Amazon Web Services (AWS) offers digital skills training – and a surprise encounter – to young people in Cape Town and Dublin.
Earlier this year, a group of 17-year-old
students from the Centre of Science and Technology school (COSAT) in the
township of Khayelitsha, Cape Town, gathered around a giant screen at AWS’s
offices in South Africa.
Via video link, they were surprised to see another group of students, more than 6,000 miles away, at a school in Dublin, Ireland. One Irish teen stepped forward shyly and asked, “What do you guys do for fun at the weekend?”
When the young people from Cape Town explained that they have to go to school on Saturdays, their Irish peers reeled in disbelief. The ice was broken. Before long the students were singing, laughing and joking together.
The video call was also a certificate
presentation ceremony – the finale of a three-day intensive coding boot camp that saw the 15 Grade 11 students from COSATgain the International Certification of Digital Literacy
computing. Candidates who achieve this internationally-recognized qualification have shown they understand essential concepts and skills, relating to computational thinking and coding, to create simple computer programs.
AWS worked with International Computer Driving Licence (ICDL) South Africa, and Kids Who Code, to organize the boot camp. The students had volunteered to give up some of their holiday for the chance to take part.
It was a horizon-expanding experience for these bright young teens, all of whom scored an average of 80%, growing up in one of South Africa’s most disadvantaged neighbourhoods.
The video link up, organized by AWS volunteers in Cape Town and Dublin, was a chance to celebrate their achievements, and give each group of young people the opportunity to learn from the other’s experience.
The Irish students were taking part in Tech
Week, a nationwide
festival of technology aimed at students, parents and the public, organized by
the Irish Computer Society with support from AWS and Science Foundation
Ireland. They hadreceived a talk from Amazonians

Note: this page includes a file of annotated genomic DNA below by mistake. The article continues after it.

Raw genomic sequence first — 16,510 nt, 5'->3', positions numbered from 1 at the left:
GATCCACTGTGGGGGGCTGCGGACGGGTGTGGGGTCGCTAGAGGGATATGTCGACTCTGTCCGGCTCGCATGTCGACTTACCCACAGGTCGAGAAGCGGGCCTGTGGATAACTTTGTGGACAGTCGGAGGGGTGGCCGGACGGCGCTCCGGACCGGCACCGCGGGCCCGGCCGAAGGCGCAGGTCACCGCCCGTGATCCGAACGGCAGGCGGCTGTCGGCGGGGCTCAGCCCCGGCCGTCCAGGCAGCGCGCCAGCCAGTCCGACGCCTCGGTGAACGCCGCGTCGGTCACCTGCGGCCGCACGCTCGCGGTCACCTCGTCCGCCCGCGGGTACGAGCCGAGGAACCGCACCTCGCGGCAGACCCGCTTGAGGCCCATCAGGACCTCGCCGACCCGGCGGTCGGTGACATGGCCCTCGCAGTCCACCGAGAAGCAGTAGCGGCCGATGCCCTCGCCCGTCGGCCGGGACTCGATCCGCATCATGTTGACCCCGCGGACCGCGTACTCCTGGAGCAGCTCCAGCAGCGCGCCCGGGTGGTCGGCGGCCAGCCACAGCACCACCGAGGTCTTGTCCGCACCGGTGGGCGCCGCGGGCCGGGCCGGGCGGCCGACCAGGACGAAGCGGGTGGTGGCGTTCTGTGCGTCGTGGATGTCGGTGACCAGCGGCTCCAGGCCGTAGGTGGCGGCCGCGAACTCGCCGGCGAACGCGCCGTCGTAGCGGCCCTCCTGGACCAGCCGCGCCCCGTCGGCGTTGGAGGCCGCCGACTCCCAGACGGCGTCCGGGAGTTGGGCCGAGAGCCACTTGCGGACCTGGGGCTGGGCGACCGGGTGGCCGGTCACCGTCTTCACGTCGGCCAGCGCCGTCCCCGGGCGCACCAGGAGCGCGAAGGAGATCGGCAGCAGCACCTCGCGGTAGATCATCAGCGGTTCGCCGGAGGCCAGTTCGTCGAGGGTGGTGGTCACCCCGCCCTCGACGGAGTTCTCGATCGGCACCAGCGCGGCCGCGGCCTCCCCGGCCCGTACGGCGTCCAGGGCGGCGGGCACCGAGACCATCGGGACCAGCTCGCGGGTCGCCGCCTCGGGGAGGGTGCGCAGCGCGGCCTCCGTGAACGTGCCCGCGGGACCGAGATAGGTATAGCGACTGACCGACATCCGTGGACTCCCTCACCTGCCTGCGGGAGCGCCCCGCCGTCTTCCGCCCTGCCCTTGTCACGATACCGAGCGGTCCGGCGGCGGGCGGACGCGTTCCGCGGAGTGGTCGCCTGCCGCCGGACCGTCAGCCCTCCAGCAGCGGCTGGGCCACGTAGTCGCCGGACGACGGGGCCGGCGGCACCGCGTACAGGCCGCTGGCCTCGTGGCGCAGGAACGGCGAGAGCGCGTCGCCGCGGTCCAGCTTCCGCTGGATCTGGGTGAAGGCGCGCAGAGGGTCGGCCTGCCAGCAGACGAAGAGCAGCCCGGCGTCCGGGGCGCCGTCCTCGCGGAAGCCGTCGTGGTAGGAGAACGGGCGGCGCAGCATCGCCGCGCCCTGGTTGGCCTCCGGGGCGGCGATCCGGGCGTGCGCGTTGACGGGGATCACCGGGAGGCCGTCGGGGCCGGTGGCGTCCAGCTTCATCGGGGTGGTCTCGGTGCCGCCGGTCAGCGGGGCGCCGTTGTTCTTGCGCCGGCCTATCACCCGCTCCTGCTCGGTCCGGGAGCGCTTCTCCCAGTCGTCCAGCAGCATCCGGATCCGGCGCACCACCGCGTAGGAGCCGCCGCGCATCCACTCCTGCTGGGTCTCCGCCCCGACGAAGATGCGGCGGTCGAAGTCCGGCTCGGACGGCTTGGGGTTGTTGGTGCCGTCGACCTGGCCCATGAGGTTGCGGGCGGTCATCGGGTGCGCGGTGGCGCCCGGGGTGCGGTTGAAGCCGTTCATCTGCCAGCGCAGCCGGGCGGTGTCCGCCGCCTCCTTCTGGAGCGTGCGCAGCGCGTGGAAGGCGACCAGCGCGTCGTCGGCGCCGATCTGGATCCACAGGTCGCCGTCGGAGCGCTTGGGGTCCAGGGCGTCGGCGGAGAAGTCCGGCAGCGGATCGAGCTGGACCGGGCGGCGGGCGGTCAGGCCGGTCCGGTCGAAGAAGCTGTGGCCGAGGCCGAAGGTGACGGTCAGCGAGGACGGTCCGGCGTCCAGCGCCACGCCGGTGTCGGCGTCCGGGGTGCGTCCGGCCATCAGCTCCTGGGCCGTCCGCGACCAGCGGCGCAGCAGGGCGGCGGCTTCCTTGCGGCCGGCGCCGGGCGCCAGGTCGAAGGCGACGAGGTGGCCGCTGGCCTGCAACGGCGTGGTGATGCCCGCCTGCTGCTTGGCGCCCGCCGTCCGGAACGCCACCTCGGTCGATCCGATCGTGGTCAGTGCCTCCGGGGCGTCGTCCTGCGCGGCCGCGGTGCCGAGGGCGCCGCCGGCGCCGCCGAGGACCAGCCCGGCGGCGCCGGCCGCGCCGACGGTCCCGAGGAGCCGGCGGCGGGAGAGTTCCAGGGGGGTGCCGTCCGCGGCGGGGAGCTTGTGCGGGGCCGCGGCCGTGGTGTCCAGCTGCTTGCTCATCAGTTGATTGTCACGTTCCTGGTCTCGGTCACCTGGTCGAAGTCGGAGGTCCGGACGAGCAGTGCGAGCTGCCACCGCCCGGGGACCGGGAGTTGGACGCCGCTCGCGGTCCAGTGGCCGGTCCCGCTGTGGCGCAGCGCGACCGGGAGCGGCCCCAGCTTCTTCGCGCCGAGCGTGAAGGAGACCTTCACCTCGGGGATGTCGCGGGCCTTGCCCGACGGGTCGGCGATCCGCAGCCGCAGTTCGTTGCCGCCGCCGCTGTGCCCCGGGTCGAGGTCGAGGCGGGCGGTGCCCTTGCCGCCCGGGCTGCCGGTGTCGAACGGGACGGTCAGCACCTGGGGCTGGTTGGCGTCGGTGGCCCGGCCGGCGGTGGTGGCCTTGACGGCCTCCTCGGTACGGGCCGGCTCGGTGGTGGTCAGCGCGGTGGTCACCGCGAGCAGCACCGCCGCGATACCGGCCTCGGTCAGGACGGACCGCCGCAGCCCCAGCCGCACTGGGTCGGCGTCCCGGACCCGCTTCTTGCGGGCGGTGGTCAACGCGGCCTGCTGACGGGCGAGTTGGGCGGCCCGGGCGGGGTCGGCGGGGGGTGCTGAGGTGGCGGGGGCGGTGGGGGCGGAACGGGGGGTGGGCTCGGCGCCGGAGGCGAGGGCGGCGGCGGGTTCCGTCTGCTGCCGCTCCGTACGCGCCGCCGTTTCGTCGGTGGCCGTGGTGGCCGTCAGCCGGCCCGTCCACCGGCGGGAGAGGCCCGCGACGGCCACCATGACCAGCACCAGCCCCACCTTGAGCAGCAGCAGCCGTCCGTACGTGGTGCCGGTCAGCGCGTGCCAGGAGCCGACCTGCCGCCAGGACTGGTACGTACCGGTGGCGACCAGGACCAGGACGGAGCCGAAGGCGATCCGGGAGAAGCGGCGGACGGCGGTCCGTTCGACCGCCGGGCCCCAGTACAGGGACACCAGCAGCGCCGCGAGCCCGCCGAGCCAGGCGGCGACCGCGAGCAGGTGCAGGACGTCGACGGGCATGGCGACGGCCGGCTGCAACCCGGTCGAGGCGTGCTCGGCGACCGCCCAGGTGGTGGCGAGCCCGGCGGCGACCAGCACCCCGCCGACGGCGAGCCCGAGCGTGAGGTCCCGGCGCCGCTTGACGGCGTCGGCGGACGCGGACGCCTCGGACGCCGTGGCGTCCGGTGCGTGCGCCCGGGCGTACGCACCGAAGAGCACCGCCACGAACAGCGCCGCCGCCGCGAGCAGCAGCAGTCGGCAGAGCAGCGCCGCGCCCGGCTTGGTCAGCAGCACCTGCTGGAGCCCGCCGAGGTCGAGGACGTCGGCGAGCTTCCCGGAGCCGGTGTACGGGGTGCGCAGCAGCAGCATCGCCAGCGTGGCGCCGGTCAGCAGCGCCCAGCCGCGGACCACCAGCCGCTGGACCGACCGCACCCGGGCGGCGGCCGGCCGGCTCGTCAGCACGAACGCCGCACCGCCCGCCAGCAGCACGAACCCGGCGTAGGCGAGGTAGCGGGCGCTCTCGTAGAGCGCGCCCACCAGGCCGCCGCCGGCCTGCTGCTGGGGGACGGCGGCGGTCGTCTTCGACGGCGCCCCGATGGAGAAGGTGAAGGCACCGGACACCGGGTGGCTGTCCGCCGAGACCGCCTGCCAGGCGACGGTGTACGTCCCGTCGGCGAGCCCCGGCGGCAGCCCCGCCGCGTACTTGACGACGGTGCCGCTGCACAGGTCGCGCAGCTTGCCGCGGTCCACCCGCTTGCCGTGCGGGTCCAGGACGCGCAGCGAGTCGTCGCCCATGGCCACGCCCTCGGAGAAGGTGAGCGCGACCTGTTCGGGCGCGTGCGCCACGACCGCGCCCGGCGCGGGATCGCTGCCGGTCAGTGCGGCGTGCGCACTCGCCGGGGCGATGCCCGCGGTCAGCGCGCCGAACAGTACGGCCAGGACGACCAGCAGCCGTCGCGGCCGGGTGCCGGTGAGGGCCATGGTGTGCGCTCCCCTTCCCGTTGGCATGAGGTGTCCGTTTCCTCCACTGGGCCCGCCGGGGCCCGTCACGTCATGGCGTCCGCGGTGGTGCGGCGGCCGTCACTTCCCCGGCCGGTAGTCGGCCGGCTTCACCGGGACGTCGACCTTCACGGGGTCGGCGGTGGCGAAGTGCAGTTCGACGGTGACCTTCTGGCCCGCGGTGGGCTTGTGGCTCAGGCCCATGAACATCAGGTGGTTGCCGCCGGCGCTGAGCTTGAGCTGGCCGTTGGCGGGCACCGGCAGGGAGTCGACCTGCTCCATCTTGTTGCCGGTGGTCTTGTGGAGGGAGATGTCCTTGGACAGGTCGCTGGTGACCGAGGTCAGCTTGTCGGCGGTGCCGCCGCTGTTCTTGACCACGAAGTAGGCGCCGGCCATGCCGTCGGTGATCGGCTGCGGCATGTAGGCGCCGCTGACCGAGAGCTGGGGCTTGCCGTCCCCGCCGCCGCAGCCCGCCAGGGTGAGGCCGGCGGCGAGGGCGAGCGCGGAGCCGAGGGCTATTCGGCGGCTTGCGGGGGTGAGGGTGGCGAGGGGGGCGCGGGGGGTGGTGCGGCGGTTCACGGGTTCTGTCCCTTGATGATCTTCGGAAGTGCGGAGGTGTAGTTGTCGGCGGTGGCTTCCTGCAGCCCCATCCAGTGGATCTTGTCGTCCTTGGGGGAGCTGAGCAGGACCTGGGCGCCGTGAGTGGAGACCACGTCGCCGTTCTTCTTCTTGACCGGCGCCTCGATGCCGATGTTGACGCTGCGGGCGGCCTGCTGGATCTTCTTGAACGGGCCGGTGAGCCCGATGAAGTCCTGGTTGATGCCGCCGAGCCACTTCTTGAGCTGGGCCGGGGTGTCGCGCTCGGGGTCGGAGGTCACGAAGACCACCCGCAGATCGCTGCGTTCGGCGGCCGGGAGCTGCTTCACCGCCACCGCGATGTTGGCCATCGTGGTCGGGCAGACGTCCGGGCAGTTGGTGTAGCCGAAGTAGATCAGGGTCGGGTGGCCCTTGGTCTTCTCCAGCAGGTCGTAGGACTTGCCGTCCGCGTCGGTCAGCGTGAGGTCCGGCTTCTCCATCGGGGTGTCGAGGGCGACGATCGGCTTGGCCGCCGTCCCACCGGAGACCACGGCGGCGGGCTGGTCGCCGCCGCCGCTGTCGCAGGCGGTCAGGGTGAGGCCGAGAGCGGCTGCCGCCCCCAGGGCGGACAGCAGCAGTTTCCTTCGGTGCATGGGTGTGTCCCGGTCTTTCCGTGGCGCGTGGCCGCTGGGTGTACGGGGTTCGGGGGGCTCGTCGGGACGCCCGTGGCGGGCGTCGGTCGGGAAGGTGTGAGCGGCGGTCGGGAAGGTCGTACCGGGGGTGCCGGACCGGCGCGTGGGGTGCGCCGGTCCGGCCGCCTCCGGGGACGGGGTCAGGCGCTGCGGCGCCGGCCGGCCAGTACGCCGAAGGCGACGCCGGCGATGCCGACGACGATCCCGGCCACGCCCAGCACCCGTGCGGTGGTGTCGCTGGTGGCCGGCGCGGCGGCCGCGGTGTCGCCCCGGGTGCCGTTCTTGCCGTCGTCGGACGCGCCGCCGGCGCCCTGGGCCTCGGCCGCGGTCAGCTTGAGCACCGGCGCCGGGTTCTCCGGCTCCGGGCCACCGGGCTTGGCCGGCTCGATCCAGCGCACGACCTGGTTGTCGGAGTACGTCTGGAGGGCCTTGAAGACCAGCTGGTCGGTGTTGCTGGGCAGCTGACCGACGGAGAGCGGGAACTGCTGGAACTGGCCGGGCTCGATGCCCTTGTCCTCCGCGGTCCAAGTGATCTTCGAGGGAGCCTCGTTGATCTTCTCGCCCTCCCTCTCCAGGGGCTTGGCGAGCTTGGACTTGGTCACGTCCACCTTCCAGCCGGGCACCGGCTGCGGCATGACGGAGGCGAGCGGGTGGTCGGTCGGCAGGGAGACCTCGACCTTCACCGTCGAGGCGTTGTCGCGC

in Dublin on careers in cloud computing and were eager to meet peers who had
completed an official coding qualification.
“When the kids came to the AWS head offices in Cape Town they got a sense of what it feels like to be in a formal workplace,” explains Jenny van Niekerk, the CEO of ICDL South Africa. “They talked to AWS volunteers who were programmers or engineers.It gave them greater insight into what kind of careers are out there.”
The students’ instructor for the boot camp was Thulani Matyeni, the founder of an organization called Kids Who Code. Thulani carried out lessons in a combinationof English and the students’ local language of isiXhosa.
Since the initial boot camp, a further 30 students
from COSAT and 10 from Sinenjongo High School have taken part in the course. The
aim is to roll out the initiative to other schools.
Perhaps even more importantly, two students who took part in the original boot camp have come back to train as facilitators. “We strongly believe in paying it forward – giving your knowledge and your time,” says Jenny. “We need to breed opportunities like wild fire
“Coding and computational thinking are must-have skills for young people going into the new world of work. By inviting learners to spend time in the kind of work environmentthey would not usually have access to, AWS is helping to expand their horizons, and their understanding of where this could take them.”
Jenny shares a large bundle of thank you letters from the students in Cape Town. One is from a girl who scored over 90% in her final exam. The letter reveals that her trip to the AWS offices was the first time that she had ever been in an elevator.
“Anyone, whatever their background, can learn how to code,” says Jenny. “It’s a great equalizer. If you can develop digital skills and use technology, you are on the path to success.” The coding camps are just one of a range of global efforts by AWS to support local communities where it operates. This includes offering people from underrepresented groups opportunities to develop their digital skills, with initiatives such as a Data Centre Technician training scheme in Ireland, and recent ‘We Power Tech’ cloud learning and development events for women in Turkey